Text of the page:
Protective Bonnets?

Discussion in 'Managing Your Flock' started by catdaddy66, Oct 30, 2011.

  1. catdaddy66

    catdaddy66 Chillin' With My Peeps

    Nov 18, 2009
    Lugoff, SC
    I know that you can alleviate a great deal of the damage done to tail feathers of the hens from mating by using the "Aprons" or saddles on the girls' rumps. Can there be a "Bonnet" that similarly protects the back of the head of these layers?? I have three layers that have been stripped of the feathers in these areas. One almost died due to the mating (by several roos) and lost all of her tissue on the back of her skull. We did isolate her and treat the area, and now she is perky, alert and laying, though still isolated. The dead tissue has sloughed off and feathers have returned to all areas except the missing skin/fascia. I just want to keep her protected, as well as the others, from the aggressive mating of the remaining 2 roos. ( I had the others removed to freezer camp!)A cheap effective solution would be a great help for all my girls. Thanks!
    Last edited: Oct 30, 2011
  2. CMV

    CMV Flock Mistress

    Apr 15, 2009
    I have never had any luck with bonnets. They seem to irritate the owner and the other birds in the flock. They are constantly being pulled off or down, and really never seem to be in the desired position. If you figure out a solution let us know!

    Good luck.
  3. catdaddy66

    catdaddy66 Chillin' With My Peeps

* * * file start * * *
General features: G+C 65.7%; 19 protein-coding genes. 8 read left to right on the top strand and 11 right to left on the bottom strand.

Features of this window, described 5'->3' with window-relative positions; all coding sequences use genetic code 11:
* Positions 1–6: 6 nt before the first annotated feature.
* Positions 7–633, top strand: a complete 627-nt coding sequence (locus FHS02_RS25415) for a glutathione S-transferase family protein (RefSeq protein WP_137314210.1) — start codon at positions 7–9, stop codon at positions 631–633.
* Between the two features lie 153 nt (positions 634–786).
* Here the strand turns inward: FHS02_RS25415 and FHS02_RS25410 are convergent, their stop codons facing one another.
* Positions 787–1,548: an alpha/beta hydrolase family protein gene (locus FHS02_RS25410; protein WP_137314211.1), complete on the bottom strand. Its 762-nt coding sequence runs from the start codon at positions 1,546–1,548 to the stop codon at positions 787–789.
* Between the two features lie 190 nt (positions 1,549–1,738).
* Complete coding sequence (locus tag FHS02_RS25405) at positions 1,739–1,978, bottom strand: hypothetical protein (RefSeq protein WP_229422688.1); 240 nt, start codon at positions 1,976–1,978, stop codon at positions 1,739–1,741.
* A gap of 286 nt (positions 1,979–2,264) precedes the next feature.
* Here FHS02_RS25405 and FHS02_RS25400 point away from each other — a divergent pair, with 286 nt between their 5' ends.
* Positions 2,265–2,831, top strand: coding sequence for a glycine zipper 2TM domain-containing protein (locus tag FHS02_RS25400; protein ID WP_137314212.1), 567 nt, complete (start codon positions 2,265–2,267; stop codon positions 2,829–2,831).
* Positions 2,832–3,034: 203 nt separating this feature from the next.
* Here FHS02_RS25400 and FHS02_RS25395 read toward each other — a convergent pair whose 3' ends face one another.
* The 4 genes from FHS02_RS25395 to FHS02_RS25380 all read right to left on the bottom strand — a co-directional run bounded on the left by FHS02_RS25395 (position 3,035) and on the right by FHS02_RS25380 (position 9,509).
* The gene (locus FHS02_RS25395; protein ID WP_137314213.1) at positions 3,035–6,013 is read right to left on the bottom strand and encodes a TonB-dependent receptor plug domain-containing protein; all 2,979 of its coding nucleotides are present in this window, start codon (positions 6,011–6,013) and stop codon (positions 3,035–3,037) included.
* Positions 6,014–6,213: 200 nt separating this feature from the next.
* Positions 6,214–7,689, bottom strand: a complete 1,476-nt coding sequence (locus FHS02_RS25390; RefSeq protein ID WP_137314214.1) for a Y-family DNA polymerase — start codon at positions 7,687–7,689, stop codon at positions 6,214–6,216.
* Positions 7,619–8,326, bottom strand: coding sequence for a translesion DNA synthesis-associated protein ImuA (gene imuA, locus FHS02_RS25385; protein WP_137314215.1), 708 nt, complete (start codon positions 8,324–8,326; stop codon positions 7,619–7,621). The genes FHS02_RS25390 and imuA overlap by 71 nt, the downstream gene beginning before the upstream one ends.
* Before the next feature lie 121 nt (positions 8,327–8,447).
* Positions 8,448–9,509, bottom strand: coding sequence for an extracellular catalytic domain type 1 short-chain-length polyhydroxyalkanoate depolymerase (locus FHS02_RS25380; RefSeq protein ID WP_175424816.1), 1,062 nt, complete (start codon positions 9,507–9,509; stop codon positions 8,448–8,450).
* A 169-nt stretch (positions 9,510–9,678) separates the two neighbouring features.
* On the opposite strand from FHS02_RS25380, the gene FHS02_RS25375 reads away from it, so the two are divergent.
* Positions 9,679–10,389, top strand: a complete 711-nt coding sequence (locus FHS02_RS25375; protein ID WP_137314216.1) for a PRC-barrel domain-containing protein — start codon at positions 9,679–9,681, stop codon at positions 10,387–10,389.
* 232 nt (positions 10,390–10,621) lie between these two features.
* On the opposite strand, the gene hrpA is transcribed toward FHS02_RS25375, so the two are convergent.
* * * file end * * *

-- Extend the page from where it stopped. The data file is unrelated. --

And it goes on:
Nov 18, 2009
    Lugoff, SC
    Here is a profile pic of the "monk"! The base of her skull to the crown of her head is exposed and as wide as "ear to ear".
    I am happy to announce continued healing of the area and will probably keep her isolated a bit longer.
  4. elmo

    elmo Chillin' With My Peeps

    May 23, 2009
    Two of our hens plucked the feathers off the back of another's neck this summer, but I stopped it before there was any broken skin. I separated the victim and kept her safe until the feathers grew back. It took about a month for the feathers to regrow.

    In the case of your hen, I would be very nervous about putting that hen back in with the roosters until her feathers have grown back. The feathers do provide some protection when the rooster grabs on. And I'd watch very carefully, daily, to make sure the same problem wasn't repeating.

    I wonder if Blu Kote on the back of the neck would stop the roosters from grabbing on? Probably not...the instinct to mate is too strong.
  5. catdaddy66

    catdaddy66 Chillin' With My Peeps

    Nov 18, 2009
    Lugoff, SC
    I did not even consider Blu Kote! But you are probably right in that the behavior is too strongly ingrained to stop.

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